“Whether it’s nursing staff or correctional staff, the infirmary is the one unit where you want adequate staffing. It’s not the place to cut corners,” Kendrick said during a phone interview with the Observer on Monday. “You need people doing rounds in the infirmary, in the same way you have people doing rounds in a hospital.”

Jailers also repeatedly violated the hourly inmate-monitoring standard leading up to the May 14, 2021, death of inmate Karon Golightly and the May 22 suicide of John Devin Haley, who was found hanging in his cell, the Observer has previously reported.

A state investigation into the June 22 jail death of Emerson Healy found no violations of state safety regulations, according to an NCDHHS investigative report of the incident obtained by the Observer.

Asked for a response to the chronic nature of the Mecklenburg violations over the past year, Kelly Connor, communications manager for the N.C. Department of Health and Human Services, referred the Observer to the state law spelling out the agency’s role in bringing jails into compliance, including the authority to close unsafe facilities.

Kendrick said the frequent occurrences of the safety violations in the Mecklenburg jail not only raises questions about the efforts by the Sheriff’s Office to comply with state regulations but also NCDHHS’s role in enforcing the rules.

“You get to a certain point where it comes down to whether the state is going to elevate this, or are they going to keep documenting these problems and wagging their fingers at the county,” Kendrick said. “It starts to get a Groundhog Day feel to it.”

Jail safety a campaign issue

McFadden, who is seeking re-election in the Democratic primary next month, continues to maintain that the jail is safe and that many of the problems cited by the state have resulted from a pandemic-driven exodus of jail employees.

The sheriff is facing two former longtime Mecklenburg deputies — Marquis Robinson and Aujiena “Gina” Hicks — who have made jail safety an issue in the campaign.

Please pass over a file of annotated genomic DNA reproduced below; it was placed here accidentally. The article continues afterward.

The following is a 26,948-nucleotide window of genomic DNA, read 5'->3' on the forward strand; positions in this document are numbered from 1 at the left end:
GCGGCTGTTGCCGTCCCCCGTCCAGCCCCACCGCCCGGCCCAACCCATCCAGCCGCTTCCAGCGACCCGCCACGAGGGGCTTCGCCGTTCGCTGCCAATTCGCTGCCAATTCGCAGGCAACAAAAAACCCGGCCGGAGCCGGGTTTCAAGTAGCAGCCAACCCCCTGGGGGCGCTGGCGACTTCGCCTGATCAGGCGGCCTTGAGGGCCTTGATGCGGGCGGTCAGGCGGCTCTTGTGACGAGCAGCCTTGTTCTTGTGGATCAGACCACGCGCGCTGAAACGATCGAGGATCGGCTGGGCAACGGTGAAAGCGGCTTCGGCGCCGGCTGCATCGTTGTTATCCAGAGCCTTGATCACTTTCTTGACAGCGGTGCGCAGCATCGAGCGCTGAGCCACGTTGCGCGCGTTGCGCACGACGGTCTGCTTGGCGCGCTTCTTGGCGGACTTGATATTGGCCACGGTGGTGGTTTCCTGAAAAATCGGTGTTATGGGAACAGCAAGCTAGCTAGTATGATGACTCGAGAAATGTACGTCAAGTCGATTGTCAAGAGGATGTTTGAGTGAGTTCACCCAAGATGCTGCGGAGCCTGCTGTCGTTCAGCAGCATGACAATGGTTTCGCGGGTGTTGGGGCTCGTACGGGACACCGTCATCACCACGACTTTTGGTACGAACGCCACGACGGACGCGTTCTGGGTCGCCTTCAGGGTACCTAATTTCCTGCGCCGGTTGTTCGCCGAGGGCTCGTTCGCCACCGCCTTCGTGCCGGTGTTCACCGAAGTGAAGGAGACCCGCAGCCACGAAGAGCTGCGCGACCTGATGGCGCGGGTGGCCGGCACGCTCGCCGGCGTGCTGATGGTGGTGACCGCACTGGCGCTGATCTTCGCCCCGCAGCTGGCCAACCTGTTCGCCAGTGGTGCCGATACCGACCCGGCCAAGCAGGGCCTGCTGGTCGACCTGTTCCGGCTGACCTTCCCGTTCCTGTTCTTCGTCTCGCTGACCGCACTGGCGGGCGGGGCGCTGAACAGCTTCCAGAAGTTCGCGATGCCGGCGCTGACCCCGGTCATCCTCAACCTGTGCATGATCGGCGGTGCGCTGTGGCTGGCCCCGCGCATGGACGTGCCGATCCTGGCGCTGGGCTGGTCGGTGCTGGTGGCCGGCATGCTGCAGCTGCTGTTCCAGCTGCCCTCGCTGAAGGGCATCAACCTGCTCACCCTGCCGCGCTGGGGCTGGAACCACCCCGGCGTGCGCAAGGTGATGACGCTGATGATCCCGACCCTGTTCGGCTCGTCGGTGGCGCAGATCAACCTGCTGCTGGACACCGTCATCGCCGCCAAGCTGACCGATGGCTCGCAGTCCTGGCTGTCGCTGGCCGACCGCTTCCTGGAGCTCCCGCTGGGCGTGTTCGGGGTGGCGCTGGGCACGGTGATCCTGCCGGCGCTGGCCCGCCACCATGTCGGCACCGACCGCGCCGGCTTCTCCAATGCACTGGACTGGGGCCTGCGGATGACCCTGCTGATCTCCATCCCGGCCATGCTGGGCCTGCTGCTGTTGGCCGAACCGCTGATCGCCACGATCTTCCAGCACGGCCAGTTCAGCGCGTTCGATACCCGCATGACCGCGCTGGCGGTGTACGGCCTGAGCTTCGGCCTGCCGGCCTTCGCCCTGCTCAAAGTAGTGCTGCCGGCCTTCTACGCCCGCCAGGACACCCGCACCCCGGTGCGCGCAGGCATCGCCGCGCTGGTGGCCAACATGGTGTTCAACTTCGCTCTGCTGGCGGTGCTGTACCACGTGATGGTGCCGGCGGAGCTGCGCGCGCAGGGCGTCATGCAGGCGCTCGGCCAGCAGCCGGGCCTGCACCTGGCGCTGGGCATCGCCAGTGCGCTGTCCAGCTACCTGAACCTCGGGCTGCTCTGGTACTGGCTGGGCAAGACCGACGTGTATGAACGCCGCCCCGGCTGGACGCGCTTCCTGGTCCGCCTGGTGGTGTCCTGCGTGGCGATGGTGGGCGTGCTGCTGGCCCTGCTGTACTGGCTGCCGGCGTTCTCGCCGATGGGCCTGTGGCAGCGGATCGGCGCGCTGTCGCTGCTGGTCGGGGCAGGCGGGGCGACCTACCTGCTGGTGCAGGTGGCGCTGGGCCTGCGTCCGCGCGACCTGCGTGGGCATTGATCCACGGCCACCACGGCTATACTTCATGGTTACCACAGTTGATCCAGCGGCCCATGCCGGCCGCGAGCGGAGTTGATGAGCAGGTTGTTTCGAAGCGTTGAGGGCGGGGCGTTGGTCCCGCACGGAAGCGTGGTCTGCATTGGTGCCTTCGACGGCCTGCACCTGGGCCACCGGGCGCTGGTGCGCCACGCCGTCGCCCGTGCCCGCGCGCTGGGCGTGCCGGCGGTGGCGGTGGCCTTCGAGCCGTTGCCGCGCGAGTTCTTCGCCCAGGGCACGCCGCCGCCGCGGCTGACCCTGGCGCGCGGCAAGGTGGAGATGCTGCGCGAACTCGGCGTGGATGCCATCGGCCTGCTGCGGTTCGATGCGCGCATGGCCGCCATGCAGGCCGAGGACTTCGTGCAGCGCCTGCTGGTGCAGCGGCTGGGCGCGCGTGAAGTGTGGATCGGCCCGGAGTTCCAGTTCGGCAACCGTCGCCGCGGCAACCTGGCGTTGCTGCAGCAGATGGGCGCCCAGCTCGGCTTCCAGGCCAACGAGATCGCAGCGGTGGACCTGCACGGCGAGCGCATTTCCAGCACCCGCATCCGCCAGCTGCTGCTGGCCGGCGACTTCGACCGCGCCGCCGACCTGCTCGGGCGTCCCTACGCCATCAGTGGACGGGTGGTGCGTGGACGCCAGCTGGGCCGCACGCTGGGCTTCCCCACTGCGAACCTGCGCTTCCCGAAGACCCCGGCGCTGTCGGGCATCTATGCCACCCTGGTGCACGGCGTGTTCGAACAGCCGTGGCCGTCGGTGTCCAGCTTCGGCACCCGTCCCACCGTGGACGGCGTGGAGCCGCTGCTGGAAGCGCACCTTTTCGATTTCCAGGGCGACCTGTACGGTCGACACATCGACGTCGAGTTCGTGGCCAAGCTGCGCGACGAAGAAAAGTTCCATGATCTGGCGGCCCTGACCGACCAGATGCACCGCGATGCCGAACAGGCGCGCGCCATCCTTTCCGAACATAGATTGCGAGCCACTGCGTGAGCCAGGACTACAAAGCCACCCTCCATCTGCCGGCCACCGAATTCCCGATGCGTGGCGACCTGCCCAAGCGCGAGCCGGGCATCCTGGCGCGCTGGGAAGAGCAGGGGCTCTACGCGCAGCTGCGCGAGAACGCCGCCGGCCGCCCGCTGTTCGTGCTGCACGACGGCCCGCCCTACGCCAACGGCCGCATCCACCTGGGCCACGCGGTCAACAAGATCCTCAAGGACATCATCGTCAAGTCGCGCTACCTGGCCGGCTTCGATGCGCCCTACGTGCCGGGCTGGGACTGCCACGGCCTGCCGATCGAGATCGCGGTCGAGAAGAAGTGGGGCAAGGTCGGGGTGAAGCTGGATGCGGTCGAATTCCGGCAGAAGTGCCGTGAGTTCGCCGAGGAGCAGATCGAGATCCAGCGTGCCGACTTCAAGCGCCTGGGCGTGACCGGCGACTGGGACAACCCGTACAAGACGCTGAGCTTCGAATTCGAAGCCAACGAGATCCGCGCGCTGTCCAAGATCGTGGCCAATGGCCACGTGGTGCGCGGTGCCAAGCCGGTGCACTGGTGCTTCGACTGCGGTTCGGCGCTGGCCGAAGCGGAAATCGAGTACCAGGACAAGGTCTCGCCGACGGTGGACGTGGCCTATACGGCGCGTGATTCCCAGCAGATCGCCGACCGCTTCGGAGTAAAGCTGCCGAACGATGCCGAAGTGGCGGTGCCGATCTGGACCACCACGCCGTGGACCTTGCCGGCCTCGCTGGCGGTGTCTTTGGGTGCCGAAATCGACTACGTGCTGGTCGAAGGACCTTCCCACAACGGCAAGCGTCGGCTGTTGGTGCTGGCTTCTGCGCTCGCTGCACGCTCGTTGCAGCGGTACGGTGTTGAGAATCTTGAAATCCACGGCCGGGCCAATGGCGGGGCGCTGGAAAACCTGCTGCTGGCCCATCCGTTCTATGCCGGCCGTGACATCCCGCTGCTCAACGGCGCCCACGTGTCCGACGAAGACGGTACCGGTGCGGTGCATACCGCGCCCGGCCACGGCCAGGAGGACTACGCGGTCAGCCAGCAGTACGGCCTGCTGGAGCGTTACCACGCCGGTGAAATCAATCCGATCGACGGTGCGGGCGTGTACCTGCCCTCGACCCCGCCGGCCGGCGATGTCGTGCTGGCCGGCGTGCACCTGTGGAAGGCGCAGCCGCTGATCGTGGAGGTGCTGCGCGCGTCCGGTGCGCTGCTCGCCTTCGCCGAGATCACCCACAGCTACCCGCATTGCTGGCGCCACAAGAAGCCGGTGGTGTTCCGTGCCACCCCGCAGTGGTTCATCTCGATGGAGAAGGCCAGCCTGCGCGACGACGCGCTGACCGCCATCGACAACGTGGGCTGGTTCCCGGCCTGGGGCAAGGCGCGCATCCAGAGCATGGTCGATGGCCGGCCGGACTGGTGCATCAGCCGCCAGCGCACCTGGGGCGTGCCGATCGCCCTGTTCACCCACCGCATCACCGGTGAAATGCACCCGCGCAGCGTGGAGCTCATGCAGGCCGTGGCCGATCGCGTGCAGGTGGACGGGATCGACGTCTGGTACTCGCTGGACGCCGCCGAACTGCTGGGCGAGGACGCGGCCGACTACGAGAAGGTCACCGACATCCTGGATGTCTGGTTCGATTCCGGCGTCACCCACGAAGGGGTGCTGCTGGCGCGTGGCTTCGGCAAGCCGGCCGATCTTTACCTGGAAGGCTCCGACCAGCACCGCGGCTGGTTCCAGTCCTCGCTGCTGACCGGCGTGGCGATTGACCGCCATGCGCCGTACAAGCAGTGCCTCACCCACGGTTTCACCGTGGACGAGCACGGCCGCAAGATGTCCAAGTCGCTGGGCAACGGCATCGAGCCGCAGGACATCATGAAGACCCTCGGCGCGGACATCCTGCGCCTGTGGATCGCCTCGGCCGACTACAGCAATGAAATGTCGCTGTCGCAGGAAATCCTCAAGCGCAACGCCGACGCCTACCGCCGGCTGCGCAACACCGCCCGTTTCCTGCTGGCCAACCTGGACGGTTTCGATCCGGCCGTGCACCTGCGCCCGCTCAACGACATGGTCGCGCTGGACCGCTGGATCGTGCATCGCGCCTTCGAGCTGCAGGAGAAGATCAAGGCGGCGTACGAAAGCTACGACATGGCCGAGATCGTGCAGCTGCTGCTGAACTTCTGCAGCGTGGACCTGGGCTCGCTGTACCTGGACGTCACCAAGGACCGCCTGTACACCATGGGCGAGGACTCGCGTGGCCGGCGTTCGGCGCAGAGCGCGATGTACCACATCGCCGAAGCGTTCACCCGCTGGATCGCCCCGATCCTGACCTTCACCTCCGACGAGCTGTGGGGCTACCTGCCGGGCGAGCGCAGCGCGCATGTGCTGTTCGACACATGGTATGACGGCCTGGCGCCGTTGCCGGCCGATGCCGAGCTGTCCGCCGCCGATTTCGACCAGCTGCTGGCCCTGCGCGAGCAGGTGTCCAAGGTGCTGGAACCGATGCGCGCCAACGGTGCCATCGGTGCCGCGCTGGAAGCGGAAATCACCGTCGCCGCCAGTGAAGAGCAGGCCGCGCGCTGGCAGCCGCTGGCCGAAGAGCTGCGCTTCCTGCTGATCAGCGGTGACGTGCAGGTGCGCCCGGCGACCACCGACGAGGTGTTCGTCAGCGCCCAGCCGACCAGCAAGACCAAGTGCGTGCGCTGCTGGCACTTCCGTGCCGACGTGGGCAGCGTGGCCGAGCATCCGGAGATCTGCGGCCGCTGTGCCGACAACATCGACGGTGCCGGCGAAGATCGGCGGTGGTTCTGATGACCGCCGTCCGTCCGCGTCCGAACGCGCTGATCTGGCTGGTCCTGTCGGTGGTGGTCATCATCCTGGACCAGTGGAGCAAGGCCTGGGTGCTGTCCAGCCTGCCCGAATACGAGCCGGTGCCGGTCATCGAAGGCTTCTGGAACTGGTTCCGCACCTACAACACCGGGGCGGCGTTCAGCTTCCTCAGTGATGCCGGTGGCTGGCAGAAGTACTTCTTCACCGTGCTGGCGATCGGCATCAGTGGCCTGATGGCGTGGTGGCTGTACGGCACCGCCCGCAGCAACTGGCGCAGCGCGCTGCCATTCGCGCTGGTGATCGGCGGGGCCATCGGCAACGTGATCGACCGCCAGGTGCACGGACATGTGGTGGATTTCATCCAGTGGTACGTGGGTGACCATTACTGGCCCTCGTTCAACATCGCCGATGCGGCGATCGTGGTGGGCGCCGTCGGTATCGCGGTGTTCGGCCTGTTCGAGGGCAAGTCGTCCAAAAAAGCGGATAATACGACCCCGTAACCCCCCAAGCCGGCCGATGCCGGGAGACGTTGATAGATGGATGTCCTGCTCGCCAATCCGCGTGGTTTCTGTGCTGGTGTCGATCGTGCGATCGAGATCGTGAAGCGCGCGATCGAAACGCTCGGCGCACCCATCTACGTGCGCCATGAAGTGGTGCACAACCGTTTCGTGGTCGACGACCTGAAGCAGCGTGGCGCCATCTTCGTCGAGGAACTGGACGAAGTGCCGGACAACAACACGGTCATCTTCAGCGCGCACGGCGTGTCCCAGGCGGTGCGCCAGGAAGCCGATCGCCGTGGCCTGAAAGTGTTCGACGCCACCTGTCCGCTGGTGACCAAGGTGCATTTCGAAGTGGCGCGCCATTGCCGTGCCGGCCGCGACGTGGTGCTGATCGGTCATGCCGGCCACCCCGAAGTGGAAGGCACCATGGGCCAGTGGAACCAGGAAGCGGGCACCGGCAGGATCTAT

In a December letter to McFadden, Wood, the jail inspector, said the sheriff did not have enough personnel working in the uptown detention center to run it safely for inmates or his staff. Wood recommended the jail reduce its inmate population to under 1,000 until employment levels improved. The county has increased jailer and deputy pay and working conditions and has hired private security officers to temporarily fill some of the gaps.

Despite the efforts to improve recruitment and retention, the vacancy rate in jail positions continues to grow. As of Tuesday, 188 of the jail’s estimated 470 jobs, about 40%, were empty, the Sheriff’s Office says.

Meanwhile, the federal courts have announced an unusual plan — first reported by The Observer — to move many of the federal detainees housed in the Mecklenburg jail to a detention facility in south Georgia, some 5 1/2 hours from Charlotte.

The move could help the jail get closer to the state’s recommended inmate population. But it could cost Mecklenburg County millions of dollars that it now receives each year for housing federal inmates in its jail.

As of Tuesday morning, the jail held just under 1,200 adult inmates, 259 of them federal.

©2022 The Charlotte Observer.